Mark Karpeles, CEO of MtGox
MtGox CEO Mark Karpeles announces the request for bankruptcy protection. Reuters

Collapsed bitcoin exchange MtGox filed for liquidating all its assets, scrapping plans to restructure the business under bankruptcy protection.

The Wall Street Journal, citing people familiar with the situation, reported that the exchange asked a Tokyo court to allow it to be liquidated.

The people cited reasons including the "difficulty of holding meetings with creditors spread around the world" and "the lack of realistic rehabilitation plans" for the exchange for the move.

Japan-based MtGox, which at one point hosted 80% of the world's bitcoin trades, collapsed after reporting that 850,000 bitcoins were stolen in what it claims was the result of a two-year long cyber attack. The company filed for bankruptcy protection in Japan on 28 February and subsequently in the US.

Later, the company said it found 200,000 of the lost coins in an "old format wallet" while rescanning them following the bankruptcy filing. Factoring in the newly found bitcoins, the total number missing is now estimated at 650,000.

Losses to creditors

In bankruptcy cases, liquidation generally results in losses to creditors. However, one person close to MtGox told the WSJ there was still hope a buyer for the exchange could be found, thereby creditors would receive part of any future earnings by the company.

If the court approves the request, a trustee will be appointed to take over the management of MtGox's assets from CEO Mark Karpeles.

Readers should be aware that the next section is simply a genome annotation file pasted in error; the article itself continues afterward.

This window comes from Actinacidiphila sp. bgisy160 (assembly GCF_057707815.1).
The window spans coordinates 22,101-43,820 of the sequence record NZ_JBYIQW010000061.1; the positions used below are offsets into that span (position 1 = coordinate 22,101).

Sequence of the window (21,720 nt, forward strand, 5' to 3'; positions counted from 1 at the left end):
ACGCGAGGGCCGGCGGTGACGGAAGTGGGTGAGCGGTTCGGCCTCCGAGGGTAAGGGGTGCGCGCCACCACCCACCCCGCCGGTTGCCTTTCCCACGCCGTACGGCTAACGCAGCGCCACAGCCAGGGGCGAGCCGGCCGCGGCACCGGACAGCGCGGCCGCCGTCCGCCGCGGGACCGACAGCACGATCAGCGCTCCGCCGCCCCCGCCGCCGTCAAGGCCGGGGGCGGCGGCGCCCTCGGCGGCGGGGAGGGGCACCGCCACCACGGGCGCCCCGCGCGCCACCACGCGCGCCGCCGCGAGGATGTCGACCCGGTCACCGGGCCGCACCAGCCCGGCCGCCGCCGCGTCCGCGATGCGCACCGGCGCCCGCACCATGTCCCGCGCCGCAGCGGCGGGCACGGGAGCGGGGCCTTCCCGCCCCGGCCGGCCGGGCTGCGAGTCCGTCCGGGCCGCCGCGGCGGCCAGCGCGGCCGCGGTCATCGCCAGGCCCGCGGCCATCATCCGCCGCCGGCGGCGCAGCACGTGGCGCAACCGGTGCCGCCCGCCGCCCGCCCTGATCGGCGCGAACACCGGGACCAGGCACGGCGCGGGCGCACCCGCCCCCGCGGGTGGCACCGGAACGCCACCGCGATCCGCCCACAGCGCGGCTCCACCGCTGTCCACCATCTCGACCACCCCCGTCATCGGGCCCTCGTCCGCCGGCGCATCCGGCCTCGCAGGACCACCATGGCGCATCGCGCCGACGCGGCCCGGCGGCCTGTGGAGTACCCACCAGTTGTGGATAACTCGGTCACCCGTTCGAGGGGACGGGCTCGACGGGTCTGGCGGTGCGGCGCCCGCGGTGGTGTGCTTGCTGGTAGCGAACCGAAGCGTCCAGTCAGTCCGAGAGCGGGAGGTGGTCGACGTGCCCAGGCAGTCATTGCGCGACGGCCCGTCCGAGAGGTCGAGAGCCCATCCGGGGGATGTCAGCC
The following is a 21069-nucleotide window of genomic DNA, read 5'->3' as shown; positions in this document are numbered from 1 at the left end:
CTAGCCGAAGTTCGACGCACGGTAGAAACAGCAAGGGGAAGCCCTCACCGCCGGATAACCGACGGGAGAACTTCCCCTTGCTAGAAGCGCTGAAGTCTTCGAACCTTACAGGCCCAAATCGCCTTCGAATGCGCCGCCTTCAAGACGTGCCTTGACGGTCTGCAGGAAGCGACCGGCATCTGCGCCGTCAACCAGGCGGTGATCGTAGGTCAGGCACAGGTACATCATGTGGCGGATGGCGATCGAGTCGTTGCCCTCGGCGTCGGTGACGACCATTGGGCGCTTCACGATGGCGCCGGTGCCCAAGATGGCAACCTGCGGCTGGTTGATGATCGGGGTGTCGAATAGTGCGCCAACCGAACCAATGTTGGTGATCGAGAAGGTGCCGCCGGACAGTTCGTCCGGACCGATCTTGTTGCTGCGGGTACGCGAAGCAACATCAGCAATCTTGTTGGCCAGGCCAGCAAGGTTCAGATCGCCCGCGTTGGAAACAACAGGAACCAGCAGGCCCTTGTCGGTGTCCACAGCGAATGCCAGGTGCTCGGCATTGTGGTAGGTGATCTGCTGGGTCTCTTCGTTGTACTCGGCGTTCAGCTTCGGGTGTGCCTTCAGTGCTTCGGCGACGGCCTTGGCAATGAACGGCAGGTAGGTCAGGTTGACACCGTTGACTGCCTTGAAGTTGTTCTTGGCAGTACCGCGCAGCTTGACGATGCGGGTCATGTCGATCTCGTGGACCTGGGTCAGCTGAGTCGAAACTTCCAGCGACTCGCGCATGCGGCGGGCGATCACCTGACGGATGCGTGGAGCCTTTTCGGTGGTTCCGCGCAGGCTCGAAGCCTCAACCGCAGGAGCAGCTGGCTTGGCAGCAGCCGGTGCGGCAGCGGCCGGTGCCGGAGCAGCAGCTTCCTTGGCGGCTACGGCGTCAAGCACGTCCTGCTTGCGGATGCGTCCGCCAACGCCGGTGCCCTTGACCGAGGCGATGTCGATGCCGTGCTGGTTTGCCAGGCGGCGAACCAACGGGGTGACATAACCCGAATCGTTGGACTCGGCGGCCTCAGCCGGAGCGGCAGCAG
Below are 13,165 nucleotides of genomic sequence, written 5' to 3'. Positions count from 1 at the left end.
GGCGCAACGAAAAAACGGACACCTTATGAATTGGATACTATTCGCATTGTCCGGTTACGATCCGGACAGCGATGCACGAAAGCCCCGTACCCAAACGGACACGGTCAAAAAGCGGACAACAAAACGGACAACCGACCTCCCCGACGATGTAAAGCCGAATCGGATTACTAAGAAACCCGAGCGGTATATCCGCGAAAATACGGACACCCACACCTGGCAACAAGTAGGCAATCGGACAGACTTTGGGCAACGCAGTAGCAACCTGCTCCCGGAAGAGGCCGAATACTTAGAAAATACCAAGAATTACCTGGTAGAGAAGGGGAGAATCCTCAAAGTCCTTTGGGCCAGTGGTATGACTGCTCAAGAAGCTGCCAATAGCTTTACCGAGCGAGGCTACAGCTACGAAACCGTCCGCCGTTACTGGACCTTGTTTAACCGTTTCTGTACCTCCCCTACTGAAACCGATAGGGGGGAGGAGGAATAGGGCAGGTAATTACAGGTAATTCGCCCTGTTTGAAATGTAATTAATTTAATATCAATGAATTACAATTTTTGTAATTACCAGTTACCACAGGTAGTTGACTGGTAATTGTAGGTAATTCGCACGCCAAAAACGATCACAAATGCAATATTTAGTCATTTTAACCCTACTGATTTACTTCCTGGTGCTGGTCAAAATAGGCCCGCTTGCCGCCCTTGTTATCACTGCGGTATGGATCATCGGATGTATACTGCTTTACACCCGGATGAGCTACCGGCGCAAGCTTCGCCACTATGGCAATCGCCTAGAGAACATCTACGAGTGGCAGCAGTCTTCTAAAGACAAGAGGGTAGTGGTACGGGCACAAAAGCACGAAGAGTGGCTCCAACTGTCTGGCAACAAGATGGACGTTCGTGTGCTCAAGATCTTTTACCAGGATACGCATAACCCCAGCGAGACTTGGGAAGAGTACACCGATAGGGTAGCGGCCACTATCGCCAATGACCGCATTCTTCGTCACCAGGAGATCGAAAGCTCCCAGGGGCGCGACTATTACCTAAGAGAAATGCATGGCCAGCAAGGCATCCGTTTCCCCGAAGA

The liquidation filing comes after the company's lawyers in the US told a court that Karpeles will not be able to attend a trial in the country over the bankruptcy of the exchange.

US Bankruptcy Judge Stacey Jernigan earlier ordered Karpeles to appear in a Dallas bankruptcy court on 17 April to answer questions about the collapse of the Tokyo-based exchange. However, MtGox attorneys wrote to the judge that he is "not willing to travel to the US".

Topics for biscussion

Karpeles also received a summons from the US Department of Treasury's Financial Crimes Enforcement Network (Finsen), requiring him to appear in Washington DC on 18 April. The lawyers noted that the summons did not specify the topics for discussion.

There were also reports that a consortium including technology entrepreneur Brock Pierce, a former child actor, offered a token payment of one bitcoin to buy the exchange.

WSJ added it is unclear how either MtGox's filing for liquidation or Karpeles's decision not to go to the US will affect its request for US bankruptcy protection under Chapter 15.

The majority of the customers affected by the exchange's collapse are based in the US.